Flashback to the med school years (which now seems a lifetime ago), I remember sitting through a cardiology small group meeting one afternoon. We were learning to recognize ECG patterns and come up with differentials. At one point when we were shown a ventricular fibrillation pattern, (as sinister as it gets), the resident asked what we would do. And I remembered that moment from Scrubs and thought we could run the other way of course! From where I stood at that moment in time, handling a hypothetical cardiac arrest situation seemed easy, even funny enough. I laughed to myself. 

These last few months have been a lesson in humility. A reminder of my own inadequacy in this long path to finally becoming a doctor. I have had my fair share of hiding in metaphorical closets of course. I have often chosen simpler cases which required minimal effort on my side. Other times I have deferred opportunities to others who were more excited than me. I have struggled with a desire to impress versus an inherent fear of failing. And I have shamelessly exploited the privilege of my position in the larger scheme of things: I am a resident. Let me ask the Attending. 

I have learned to give up on the extra half hour of early morning sleep, to be able to pour over patient charts. I’ve learned to juggle a million things in a way that also ensures steady state learning. I’ve learned to dress so as to accommodate any and all medical paraphernalia on self at all times. But most of all, I've learned to spend the last moments of a regular hospital shift, saying goodbye to my patients for the day. I did not know back then, as I do now, that I would soon learn to depend on my patients for a glimmer of hope. I did not know that the constant grueling reminders of one’s incapability and the long struggle that lies ahead, would instantly wash away in the comfort I would find in their words. That I would find my safe zone in their presence soon enough.

But, as I mentioned before, it’s been a mixed bag really. There were times when I was so angry and so ready to explode, and I did. There were times when I have cried over the loss of a patient and have had a family member console me! There were times when I have entered the hospital wishing someone was dead so I didn’t have to deal with his angry family! It has indeed been a crazy roller coaster of a ride. And now of course, here we are in the midst of a global pandemic! These are difficult times. These are scary times. Unprecedented. Once in a life-time kind of thing. I would like to think that I am making a difference by fighting the good fight. There are some who are hailing healthcare workers at the front lines as heroes. And there are some who are disgusted with everything and everyone healthcare, as always. To them I say, please come do our jobs for us if you think we are incapable. It’s easy to raise your voices from the comfort of home. Please try spending one day in my shoes. Just one fucking day..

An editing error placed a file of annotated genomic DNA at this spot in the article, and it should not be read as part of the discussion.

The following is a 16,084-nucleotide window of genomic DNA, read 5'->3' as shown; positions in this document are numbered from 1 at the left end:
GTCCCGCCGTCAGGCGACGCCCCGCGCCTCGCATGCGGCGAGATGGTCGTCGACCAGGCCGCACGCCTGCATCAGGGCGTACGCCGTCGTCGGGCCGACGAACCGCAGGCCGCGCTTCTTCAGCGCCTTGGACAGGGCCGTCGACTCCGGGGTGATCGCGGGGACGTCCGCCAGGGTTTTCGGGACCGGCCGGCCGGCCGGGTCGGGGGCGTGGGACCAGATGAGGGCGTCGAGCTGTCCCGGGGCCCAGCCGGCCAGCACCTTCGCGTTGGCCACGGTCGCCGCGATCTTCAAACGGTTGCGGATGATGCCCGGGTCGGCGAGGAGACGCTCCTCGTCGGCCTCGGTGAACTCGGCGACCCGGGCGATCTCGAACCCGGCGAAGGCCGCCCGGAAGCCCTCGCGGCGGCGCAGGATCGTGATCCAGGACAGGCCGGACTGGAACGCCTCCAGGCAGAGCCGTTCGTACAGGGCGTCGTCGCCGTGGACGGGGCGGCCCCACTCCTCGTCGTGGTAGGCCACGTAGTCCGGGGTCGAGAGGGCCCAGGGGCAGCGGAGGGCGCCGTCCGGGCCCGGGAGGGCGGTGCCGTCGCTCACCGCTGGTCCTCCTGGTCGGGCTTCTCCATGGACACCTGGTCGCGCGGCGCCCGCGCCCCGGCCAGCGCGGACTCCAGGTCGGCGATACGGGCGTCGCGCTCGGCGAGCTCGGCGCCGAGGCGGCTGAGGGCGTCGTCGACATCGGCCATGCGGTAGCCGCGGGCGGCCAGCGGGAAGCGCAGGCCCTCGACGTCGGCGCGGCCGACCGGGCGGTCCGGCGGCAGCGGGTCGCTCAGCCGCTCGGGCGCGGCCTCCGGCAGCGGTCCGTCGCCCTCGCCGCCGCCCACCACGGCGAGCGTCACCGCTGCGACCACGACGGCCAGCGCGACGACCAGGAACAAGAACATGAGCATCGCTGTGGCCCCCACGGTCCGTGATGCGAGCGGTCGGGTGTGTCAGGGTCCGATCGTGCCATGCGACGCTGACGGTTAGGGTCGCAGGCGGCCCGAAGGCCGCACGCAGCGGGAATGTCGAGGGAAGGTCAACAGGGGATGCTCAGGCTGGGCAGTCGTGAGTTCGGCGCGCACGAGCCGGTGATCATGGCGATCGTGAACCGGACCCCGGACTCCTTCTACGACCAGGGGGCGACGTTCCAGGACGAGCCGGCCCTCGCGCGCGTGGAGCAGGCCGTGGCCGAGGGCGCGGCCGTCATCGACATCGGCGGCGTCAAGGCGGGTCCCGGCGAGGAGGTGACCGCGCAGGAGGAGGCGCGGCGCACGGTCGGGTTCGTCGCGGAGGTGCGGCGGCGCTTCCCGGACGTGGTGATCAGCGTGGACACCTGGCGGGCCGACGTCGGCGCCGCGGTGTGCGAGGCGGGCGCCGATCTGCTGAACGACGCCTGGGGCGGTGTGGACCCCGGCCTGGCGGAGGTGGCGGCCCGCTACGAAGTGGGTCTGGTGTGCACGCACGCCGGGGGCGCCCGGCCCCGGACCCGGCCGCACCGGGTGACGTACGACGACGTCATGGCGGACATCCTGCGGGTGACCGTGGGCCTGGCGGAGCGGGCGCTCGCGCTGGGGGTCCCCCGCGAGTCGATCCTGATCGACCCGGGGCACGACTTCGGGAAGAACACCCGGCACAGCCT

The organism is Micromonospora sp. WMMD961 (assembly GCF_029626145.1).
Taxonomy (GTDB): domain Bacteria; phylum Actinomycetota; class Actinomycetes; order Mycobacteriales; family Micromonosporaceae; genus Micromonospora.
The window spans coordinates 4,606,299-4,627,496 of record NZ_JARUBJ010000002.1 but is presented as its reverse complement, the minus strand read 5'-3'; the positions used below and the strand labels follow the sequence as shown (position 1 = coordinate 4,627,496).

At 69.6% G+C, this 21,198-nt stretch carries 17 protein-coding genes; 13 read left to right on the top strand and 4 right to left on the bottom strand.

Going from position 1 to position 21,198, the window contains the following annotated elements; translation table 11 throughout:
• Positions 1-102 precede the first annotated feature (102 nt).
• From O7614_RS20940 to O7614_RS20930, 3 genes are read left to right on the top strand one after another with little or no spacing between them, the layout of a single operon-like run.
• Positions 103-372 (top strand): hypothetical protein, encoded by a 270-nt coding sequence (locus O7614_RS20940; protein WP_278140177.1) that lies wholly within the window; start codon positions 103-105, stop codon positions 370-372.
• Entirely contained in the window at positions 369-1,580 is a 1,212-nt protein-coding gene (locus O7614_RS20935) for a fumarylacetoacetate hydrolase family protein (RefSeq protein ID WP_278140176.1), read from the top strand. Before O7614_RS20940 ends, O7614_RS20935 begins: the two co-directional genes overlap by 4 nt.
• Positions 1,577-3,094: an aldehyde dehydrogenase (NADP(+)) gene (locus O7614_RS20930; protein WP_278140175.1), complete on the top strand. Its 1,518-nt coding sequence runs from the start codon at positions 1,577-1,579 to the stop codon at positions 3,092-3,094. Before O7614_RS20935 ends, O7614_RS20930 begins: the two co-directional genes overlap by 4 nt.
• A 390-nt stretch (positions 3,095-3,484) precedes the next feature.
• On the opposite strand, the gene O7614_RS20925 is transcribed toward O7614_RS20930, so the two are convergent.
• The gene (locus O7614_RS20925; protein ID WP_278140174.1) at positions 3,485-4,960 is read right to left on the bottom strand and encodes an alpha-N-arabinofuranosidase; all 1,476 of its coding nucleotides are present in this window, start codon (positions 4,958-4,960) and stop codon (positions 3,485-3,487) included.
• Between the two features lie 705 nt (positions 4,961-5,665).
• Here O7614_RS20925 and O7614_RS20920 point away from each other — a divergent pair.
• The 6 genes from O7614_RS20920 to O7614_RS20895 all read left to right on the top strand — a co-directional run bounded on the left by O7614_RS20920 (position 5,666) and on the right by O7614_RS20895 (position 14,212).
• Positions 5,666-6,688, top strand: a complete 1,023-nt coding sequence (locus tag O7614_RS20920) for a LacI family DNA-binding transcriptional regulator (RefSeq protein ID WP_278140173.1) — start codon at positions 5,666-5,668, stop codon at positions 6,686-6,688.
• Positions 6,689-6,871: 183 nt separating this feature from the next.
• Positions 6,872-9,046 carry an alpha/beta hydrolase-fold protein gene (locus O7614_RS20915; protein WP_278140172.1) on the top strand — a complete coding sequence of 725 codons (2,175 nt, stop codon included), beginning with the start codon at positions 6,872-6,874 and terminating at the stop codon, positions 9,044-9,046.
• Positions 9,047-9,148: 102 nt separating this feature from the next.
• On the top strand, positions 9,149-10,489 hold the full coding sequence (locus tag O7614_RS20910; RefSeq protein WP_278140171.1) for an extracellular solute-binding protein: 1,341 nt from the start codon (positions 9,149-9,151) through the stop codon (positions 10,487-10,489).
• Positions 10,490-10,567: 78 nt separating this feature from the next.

So, you see, I have come a long way. Slowly, piece by piece, I learned to maneuver my way around the maze with customary aplomb. Overnight, almost spectacularly, I found myself in a new terrain, where I was confidently admitting my own patients, proposing plans that went largely unedited, and discussing treatment choices with families at the bedside. Almost overnight, I found myself turning into the doctor, and the person I have worked so hard to be.

Of course, right now there are multiple layers of buffers in place to protect us from our own ignorant fervor. But I am the first contact for my patients; and I will/have felt the personal weight of my assessments in very intimate ways. I have been called upon to take decisions of unthinkable impacts and I did not know what to do. But I always (mostly) tried to do what’s right.

And that, I imagine, is the force that has sustained me and all my friends through these years, and I hope, will continue to sustain us for a lifetime as physicians. Through all the long hours and missed holidays, through times of indecision and misjudgments, through petty resentments and frustration, through lost relationships - as we watch our lives pass us by - there has been this palpable certainty humming blithely underneath it all. We are still standing with our heads held high, because we believe we are here to do right by our patients. This is what inspires us, grounds us.

Of course it has been frightening, even blatantly miserable at times. We’ve witnessed tremendous suffering, known vulnerability and helplessness, and been privy to human frailty in its ugliest of forms. And not a single day has gone by when we have not been yelled at or walked all over by rogue family members in some form or the other. 

But we have chosen this journey for a reason. Even when we have to stand by and be easy targets, even when we are over-worked and sleep-deprived as I am right now, even when I’m wondering if I can/should explode and I have. Even in those vulnerable moments in training, I hope we have the foresight to make good calls, the wisdom to seek out others when we need them, and the fortitude to always run in the right direction.

P.S -  Just a heads up - Since I now find myself with some free time on hand for a day or two (!!!), I will post stories of my hospital encounters here. So keep an eye out, for those few who're still interested!